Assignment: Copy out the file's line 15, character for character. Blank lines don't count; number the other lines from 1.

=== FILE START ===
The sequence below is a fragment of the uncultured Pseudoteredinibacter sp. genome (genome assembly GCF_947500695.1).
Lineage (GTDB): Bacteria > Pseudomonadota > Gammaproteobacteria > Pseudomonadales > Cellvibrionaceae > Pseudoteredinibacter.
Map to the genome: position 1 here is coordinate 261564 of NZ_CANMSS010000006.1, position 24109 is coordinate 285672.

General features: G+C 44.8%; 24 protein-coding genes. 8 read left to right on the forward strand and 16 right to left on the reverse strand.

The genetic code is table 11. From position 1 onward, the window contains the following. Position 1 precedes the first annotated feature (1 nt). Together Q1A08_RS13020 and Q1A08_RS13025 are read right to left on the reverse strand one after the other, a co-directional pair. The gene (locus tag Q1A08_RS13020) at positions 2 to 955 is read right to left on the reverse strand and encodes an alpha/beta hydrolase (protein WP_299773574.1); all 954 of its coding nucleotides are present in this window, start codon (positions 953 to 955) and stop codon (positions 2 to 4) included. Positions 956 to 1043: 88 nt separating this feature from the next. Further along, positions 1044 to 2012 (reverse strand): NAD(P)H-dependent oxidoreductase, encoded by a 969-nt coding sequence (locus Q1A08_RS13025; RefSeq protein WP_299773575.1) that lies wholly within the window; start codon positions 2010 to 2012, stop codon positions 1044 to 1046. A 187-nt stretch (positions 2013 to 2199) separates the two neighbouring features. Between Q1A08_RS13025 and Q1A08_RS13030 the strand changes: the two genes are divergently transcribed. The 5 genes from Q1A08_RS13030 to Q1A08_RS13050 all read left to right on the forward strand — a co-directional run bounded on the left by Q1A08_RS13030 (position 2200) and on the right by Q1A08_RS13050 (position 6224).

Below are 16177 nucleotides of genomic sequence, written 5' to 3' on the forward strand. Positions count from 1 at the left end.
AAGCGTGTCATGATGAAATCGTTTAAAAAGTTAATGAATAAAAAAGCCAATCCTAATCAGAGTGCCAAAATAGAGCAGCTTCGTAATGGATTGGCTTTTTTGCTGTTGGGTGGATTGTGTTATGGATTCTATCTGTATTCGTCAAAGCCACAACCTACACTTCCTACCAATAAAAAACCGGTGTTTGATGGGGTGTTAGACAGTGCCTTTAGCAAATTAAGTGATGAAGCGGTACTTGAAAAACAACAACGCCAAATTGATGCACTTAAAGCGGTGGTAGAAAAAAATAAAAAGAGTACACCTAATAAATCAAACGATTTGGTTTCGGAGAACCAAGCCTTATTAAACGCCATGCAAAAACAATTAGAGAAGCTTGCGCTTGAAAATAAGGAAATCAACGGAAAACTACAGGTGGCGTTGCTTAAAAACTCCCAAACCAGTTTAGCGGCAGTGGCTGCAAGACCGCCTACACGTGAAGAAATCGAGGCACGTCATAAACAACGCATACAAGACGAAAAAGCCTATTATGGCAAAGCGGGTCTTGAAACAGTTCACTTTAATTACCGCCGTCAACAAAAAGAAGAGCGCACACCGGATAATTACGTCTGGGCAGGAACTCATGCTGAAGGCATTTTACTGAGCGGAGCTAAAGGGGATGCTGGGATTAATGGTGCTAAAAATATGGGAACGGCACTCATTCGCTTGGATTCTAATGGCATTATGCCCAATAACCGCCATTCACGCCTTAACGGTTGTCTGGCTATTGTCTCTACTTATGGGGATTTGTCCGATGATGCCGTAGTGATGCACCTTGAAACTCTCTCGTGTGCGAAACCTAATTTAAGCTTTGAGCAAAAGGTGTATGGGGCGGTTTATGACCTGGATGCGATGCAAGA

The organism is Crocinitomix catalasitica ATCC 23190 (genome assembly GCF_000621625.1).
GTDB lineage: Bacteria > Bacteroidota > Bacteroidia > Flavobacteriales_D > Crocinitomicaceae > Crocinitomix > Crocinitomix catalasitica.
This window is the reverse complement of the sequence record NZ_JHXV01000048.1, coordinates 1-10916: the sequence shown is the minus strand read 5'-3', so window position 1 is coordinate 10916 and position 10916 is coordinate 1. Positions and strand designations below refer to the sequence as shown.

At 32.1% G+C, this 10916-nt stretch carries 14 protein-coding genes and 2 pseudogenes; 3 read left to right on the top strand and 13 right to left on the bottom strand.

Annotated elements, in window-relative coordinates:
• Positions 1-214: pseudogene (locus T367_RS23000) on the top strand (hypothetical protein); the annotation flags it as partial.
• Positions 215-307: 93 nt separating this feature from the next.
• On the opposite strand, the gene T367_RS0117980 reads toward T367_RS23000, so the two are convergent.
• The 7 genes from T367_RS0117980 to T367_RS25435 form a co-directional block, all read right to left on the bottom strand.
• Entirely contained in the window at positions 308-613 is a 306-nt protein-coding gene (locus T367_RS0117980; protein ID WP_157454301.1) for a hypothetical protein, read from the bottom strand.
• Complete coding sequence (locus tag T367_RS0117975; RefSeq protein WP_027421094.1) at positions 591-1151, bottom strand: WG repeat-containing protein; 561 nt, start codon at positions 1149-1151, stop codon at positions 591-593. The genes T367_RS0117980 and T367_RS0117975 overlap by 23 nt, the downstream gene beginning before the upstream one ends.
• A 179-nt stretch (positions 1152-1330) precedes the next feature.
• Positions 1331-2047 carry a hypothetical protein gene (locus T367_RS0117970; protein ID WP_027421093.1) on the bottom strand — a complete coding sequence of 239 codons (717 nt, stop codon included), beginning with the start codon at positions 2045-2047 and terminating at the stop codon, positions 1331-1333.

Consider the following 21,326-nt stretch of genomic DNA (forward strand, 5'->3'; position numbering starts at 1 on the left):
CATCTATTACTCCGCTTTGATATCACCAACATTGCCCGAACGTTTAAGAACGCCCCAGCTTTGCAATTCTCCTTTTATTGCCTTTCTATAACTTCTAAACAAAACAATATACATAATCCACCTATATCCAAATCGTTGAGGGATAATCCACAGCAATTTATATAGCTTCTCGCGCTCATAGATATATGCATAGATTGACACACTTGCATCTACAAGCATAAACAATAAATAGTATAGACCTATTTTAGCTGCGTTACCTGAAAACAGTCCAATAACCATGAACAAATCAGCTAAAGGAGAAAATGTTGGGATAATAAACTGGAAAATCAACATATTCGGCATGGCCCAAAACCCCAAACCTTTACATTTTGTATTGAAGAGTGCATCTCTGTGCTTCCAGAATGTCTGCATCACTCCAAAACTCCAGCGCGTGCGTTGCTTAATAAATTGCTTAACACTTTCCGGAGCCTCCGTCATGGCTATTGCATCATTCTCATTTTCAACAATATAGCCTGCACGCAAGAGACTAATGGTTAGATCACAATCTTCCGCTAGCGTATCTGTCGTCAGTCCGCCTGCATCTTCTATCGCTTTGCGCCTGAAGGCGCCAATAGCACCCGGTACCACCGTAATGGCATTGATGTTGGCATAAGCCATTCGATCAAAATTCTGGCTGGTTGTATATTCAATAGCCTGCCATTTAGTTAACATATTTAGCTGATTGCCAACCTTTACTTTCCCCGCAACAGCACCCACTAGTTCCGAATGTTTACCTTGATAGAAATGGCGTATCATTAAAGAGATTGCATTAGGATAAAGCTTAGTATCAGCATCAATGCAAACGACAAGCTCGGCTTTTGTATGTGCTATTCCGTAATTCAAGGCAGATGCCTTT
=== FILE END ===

• On the opposite strand, the gene T367_RS0117980 reads toward T367_RS23000, so the two are convergent.